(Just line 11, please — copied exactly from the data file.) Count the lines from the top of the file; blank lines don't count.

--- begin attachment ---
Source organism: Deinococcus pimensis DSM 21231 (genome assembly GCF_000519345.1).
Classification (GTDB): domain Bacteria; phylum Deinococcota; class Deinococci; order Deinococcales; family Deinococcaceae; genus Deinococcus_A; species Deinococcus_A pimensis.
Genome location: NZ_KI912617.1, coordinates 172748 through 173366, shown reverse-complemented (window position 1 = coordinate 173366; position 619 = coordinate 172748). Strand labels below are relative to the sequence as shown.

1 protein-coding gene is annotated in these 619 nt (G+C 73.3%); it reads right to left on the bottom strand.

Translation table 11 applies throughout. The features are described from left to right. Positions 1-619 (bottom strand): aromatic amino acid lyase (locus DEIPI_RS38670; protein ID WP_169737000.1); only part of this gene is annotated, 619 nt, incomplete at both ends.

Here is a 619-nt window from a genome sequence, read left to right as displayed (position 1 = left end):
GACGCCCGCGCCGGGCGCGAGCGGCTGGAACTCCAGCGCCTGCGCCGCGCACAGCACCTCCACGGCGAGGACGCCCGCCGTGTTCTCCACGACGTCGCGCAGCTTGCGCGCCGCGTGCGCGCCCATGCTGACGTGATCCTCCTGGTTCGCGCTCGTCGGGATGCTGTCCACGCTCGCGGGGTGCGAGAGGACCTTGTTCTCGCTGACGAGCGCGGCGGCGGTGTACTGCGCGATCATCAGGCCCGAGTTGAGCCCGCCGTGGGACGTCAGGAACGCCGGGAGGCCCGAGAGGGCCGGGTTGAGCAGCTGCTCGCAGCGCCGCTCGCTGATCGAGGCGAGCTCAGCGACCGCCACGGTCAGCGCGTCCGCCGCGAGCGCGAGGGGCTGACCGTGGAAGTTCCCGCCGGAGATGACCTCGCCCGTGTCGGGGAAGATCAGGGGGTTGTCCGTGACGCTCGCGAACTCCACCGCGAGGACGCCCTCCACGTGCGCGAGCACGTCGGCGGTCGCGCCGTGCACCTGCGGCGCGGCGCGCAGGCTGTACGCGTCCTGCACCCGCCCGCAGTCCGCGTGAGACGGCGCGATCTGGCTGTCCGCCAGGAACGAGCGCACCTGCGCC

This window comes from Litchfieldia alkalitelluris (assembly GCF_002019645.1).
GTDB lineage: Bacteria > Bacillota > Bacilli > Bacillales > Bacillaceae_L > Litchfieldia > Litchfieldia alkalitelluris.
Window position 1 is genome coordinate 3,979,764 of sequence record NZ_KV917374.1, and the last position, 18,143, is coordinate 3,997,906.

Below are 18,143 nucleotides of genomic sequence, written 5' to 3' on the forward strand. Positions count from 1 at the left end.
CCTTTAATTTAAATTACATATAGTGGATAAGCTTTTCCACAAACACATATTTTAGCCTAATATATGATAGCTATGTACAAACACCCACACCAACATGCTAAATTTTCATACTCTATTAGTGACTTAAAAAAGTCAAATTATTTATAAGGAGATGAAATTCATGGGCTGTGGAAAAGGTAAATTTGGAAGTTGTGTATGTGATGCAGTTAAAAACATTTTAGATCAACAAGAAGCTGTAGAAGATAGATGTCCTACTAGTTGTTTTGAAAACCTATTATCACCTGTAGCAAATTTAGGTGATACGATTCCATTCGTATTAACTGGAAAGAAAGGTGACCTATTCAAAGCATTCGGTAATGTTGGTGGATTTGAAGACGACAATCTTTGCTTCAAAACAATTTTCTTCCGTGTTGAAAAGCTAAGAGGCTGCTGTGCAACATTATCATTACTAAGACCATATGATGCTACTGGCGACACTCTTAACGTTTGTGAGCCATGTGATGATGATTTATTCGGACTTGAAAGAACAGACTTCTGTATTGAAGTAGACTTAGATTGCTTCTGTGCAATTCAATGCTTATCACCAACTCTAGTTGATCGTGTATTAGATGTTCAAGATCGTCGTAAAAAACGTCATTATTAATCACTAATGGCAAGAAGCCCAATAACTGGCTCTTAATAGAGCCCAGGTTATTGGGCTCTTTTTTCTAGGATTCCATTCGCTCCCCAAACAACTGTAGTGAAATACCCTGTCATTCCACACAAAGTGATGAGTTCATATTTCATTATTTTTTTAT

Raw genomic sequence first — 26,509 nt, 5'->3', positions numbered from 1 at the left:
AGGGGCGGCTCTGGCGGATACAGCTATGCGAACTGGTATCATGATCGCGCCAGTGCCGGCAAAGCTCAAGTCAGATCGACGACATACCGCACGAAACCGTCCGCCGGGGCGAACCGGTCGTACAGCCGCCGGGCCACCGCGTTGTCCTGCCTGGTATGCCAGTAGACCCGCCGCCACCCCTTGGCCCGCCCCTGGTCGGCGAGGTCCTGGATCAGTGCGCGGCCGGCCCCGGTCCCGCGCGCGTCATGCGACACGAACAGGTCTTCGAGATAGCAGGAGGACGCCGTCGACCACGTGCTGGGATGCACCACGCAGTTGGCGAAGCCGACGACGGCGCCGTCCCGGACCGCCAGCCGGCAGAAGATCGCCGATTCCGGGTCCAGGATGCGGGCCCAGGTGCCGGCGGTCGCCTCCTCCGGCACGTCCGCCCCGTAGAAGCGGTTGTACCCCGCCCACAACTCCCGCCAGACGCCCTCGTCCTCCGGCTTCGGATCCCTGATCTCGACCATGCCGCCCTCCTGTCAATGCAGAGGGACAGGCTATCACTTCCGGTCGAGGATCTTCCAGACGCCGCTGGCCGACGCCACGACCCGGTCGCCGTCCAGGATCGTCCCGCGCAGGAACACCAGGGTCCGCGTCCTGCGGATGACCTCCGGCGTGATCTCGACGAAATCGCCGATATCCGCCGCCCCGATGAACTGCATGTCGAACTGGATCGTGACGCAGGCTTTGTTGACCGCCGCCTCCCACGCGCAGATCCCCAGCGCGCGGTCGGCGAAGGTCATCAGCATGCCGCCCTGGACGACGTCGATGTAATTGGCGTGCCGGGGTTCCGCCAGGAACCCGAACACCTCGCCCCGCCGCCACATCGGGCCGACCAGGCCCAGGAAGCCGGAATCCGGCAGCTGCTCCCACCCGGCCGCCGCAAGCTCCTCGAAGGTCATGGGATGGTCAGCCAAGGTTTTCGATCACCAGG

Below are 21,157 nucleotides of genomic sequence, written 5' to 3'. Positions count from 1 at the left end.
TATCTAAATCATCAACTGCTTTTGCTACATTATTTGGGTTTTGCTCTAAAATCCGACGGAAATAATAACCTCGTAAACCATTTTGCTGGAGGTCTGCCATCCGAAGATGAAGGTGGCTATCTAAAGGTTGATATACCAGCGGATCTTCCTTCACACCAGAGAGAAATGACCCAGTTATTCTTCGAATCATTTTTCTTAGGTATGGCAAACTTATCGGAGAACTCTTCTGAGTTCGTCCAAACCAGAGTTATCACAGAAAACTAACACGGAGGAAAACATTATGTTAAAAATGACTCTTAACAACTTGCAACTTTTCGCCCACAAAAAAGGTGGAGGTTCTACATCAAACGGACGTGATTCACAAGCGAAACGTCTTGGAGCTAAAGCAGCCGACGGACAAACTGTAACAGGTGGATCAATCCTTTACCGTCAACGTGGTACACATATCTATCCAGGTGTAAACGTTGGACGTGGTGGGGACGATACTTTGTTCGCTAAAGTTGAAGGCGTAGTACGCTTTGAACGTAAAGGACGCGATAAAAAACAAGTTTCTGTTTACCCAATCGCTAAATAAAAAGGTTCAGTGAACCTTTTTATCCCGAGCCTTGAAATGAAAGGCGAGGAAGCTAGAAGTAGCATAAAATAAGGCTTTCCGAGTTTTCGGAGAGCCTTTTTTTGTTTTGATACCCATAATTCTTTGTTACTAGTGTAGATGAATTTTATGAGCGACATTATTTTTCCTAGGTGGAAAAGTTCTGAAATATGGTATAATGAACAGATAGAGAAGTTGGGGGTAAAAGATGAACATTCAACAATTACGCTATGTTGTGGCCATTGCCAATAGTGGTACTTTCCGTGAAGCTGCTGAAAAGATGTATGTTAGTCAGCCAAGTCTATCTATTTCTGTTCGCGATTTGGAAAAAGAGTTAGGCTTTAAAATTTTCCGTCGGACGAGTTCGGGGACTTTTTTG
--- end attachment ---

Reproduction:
Below are 18,143 nucleotides of genomic sequence, written 5' to 3' on the forward strand. Positions count from 1 at the left end.